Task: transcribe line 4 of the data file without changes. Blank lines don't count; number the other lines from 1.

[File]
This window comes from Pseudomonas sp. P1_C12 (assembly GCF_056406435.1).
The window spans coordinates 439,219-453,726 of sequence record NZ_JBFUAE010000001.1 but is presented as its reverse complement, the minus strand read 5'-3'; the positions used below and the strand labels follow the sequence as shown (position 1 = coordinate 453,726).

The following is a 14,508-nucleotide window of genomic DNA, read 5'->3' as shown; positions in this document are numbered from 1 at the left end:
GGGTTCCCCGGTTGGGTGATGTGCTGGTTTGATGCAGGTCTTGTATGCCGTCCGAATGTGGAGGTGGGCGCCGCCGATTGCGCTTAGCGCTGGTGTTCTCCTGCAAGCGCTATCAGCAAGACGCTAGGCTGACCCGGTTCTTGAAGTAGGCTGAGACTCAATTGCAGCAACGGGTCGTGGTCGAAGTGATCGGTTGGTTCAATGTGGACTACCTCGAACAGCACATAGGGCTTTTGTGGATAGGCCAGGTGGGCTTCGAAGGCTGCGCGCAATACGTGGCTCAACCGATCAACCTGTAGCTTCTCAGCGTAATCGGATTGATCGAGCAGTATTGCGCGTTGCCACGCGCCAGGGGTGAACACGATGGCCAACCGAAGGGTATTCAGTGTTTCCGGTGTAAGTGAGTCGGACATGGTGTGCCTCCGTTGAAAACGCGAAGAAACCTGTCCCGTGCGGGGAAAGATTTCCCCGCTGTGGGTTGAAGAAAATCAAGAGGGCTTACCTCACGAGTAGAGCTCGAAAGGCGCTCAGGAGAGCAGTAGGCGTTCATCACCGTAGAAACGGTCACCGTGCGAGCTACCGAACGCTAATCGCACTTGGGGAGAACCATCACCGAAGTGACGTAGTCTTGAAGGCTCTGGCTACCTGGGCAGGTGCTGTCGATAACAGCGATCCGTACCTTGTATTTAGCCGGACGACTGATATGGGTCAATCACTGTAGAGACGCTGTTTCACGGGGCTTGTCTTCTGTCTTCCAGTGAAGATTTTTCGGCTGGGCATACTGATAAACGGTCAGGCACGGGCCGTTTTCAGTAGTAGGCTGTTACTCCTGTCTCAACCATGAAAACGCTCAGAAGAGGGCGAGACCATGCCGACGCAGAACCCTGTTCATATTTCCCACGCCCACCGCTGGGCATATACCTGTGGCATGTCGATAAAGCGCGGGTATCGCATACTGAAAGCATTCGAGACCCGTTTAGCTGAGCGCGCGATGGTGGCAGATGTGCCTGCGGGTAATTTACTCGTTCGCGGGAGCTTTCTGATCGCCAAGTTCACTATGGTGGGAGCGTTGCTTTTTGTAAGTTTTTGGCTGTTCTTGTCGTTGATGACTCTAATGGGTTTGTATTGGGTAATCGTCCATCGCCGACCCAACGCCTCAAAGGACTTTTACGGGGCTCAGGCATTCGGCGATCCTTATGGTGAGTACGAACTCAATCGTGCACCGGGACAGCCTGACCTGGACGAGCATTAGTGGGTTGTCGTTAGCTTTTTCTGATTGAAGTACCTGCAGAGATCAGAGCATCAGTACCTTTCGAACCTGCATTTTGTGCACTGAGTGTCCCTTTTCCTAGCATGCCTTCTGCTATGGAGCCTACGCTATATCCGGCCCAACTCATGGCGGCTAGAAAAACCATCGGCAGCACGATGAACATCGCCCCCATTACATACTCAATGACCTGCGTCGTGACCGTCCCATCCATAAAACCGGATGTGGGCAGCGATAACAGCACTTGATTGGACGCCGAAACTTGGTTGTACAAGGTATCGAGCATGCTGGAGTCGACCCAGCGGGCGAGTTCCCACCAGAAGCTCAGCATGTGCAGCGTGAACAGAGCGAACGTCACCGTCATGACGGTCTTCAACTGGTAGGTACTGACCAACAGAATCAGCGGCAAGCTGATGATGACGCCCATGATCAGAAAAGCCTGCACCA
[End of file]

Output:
GGGTTCCCCGGTTGGGTGATGTGCTGGTTTGATGCAGGTCTTGTATGCCGTCCGAATGTGGAGGTGGGCGCCGCCGATTGCGCTTAGCGCTGGTGTTCTCCTGCAAGCGCTATCAGCAAGACGCTAGGCTGACCCGGTTCTTGAAGTAGGCTGAGACTCAATTGCAGCAACGGGTCGTGGTCGAAGTGATCGGTTGGTTCAATGTGGACTACCTCGAACAGCACATAGGGCTTTTGTGGATAGGCCAGGTGGGCTTCGAAGGCTGCGCGCAATACGTGGCTCAACCGATCAACCTGTAGCTTCTCAGCGTAATCGGATTGATCGAGCAGTATTGCGCGTTGCCACGCGCCAGGGGTGAACACGATGGCCAACCGAAGGGTATTCAGTGTTTCCGGTGTAAGTGAGTCGGACATGGTGTGCCTCCGTTGAAAACGCGAAGAAACCTGTCCCGTGCGGGGAAAGATTTCCCCGCTGTGGGTTGAAGAAAATCAAGAGGGCTTACCTCACGAGTAGAGCTCGAAAGGCGCTCAGGAGAGCAGTAGGCGTTCATCACCGTAGAAACGGTCACCGTGCGAGCTACCGAACGCTAATCGCACTTGGGGAGAACCATCACCGAAGTGACGTAGTCTTGAAGGCTCTGGCTACCTGGGCAGGTGCTGTCGATAACAGCGATCCGTACCTTGTATTTAGCCGGACGACTGATATGGGTCAATCACTGTAGAGACGCTGTTTCACGGGGCTTGTCTTCTGTCTTCCAGTGAAGATTTTTCGGCTGGGCATACTGATAAACGGTCAGGCACGGGCCGTTTTCAGTAGTAGGCTGTTACTCCTGTCTCAACCATGAAAACGCTCAGAAGAGGGCGAGACCATGCCGACGCAGAACCCTGTTCATATTTCCCACGCCCACCGCTGGGCATATACCTGTGGCATGTCGATAAAGCGCGGGTATCGCATACTGAAAGCATTCGAGACCCGTTTAGCTGAGCGCGCGATGGTGGCAGATGTGCCTGCGGGTAATTTACTCGTTCGCGGGAGCTTTCTGATCGCCAAGTTCACTATGGTGGGAGCGTTGCTTTTTGTAAGTTTTTGGCTGTTCTTGTCGTTGATGACTCTAATGGGTTTGTATTGGGTAATCGTCCATCGCCGACCCAACGCCTCAAAGGACTTTTACGGGGCTCAGGCATTCGGCGATCCTTATGGTGAGTACGAACTCAATCGTGCACCGGGACAGCCTGACCTGGACGAGCATTAGTGGGTTGTCGTTAGCTTTTTCTGATTGAAGTACCTGCAGAGATCAGAGCATCAGTACCTTTCGAACCTGCATTTTGTGCACTGAGTGTCCCTTTTCCTAGCATGCCTTCTGCTATGGAGCCTACGCTATATCCGGCCCAACTCATGGCGGCTAGAAAAACCATCGGCAGCACGATGAACATCGCCCCCATTACATACTCAATGACCTGCGTCGTGACCGTCCCATCCATAAAACCGGATGTGGGCAGCGATAACAGCACTTGATTGGACGCCGAAACTTGGTTGTACAAGGTATCGAGCATGCTGGAGTCGACCCAGCGGGCGAGTTCCCACCAGAAGCTCAGCATGTGCAGCGTGAACAGAGCGAACGTCACCGTCATGACGGTCTTCAACTGGTAGGTACTGACCAACAGAATCAGCGGCAAGCTGATGATGACGCCCATGATCAGAAAAGCCTGCACCA